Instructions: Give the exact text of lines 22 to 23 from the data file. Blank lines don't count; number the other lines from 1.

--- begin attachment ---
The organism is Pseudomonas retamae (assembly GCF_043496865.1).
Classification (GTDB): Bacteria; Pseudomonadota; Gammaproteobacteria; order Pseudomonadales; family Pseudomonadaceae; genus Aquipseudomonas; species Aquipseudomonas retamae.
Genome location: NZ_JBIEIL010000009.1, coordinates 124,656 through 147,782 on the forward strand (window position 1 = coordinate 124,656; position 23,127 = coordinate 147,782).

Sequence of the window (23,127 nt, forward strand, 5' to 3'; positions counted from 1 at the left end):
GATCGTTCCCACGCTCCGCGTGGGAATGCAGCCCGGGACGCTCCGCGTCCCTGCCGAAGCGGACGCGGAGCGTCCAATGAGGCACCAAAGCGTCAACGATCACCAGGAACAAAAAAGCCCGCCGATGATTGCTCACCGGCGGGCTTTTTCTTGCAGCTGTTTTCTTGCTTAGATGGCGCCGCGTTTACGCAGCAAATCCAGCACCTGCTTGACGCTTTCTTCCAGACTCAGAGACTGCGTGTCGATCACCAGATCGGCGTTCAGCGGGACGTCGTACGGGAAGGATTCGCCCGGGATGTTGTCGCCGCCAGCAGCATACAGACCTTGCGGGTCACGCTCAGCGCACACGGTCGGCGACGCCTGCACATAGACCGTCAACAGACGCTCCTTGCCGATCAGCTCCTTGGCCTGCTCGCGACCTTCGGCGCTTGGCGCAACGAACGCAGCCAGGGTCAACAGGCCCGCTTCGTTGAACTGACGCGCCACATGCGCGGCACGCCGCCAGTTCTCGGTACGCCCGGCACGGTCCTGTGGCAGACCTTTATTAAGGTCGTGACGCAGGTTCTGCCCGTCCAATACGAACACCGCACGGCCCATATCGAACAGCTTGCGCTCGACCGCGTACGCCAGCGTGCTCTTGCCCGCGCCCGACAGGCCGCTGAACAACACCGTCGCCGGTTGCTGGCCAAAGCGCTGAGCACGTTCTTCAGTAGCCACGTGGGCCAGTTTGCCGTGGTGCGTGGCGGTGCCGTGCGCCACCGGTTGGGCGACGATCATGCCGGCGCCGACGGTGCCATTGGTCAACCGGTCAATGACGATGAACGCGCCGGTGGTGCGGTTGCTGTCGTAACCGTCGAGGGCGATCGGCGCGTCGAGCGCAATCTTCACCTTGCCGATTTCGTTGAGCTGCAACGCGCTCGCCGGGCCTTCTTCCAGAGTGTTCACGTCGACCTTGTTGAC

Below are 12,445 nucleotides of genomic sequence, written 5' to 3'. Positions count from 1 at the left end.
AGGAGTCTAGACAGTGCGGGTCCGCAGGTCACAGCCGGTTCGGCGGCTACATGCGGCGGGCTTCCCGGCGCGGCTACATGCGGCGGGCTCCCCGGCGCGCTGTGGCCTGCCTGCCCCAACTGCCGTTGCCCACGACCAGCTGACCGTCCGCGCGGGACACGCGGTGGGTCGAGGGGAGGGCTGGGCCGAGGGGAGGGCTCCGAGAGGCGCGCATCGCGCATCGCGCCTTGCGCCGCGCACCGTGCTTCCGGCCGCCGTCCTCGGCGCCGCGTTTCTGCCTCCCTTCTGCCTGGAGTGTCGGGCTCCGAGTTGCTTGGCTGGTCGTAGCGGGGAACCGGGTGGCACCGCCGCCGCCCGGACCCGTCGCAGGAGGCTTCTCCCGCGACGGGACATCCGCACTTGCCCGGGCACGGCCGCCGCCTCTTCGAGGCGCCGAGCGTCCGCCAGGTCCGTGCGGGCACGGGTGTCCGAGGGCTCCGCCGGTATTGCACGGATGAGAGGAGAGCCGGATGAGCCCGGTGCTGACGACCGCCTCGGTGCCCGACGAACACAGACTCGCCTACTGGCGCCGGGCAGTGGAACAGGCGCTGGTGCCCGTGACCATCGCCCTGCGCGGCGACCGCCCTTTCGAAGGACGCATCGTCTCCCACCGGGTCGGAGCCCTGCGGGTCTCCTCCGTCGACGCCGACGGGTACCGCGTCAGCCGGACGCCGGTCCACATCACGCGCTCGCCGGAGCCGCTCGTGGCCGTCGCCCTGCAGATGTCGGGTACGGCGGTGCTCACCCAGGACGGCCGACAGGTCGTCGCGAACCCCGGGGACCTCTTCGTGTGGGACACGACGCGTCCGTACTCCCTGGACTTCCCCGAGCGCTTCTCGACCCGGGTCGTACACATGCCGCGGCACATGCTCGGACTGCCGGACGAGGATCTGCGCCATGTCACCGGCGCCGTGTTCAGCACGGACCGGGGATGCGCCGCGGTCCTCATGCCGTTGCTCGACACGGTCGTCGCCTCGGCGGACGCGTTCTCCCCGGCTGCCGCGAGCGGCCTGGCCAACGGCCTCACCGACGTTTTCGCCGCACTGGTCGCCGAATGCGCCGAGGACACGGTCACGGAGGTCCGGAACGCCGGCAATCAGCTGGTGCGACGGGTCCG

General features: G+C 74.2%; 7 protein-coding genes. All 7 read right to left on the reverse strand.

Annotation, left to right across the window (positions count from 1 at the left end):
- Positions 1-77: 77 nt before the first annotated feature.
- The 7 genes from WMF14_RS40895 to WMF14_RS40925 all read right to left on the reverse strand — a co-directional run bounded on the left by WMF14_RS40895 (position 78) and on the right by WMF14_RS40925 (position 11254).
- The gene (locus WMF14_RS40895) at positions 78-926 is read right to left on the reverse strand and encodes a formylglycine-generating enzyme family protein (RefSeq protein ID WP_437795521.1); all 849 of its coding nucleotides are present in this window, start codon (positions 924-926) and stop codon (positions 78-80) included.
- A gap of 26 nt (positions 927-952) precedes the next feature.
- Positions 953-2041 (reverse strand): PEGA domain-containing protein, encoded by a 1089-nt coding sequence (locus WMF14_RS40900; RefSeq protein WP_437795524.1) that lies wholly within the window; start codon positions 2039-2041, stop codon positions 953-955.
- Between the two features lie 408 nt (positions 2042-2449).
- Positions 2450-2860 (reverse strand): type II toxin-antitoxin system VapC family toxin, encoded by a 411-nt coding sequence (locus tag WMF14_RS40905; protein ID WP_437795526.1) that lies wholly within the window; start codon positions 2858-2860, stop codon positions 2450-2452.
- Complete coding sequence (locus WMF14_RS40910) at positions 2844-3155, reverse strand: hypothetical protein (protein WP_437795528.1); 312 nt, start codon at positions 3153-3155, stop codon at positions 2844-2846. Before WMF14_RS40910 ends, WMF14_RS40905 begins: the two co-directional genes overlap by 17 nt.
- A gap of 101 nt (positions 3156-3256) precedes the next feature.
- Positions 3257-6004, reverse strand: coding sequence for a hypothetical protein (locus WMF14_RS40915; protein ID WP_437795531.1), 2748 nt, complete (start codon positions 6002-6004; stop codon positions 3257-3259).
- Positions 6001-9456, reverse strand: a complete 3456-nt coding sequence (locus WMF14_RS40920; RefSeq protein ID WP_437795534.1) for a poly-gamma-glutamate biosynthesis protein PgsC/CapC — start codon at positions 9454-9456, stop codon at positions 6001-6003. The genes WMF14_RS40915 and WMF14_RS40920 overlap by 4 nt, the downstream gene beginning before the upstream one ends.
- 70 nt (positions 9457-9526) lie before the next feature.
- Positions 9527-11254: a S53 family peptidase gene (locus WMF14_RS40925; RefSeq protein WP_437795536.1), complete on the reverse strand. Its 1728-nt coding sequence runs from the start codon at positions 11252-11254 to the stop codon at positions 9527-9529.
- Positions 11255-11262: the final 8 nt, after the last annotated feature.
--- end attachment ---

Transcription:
- Positions 9527-11254: a S53 family peptidase gene (locus WMF14_RS40925; RefSeq protein WP_437795536.1), complete on the reverse strand. Its 1728-nt coding sequence runs from the start codon at positions 11252-11254 to the stop codon at positions 9527-9529.
- Positions 11255-11262: the final 8 nt, after the last annotated feature.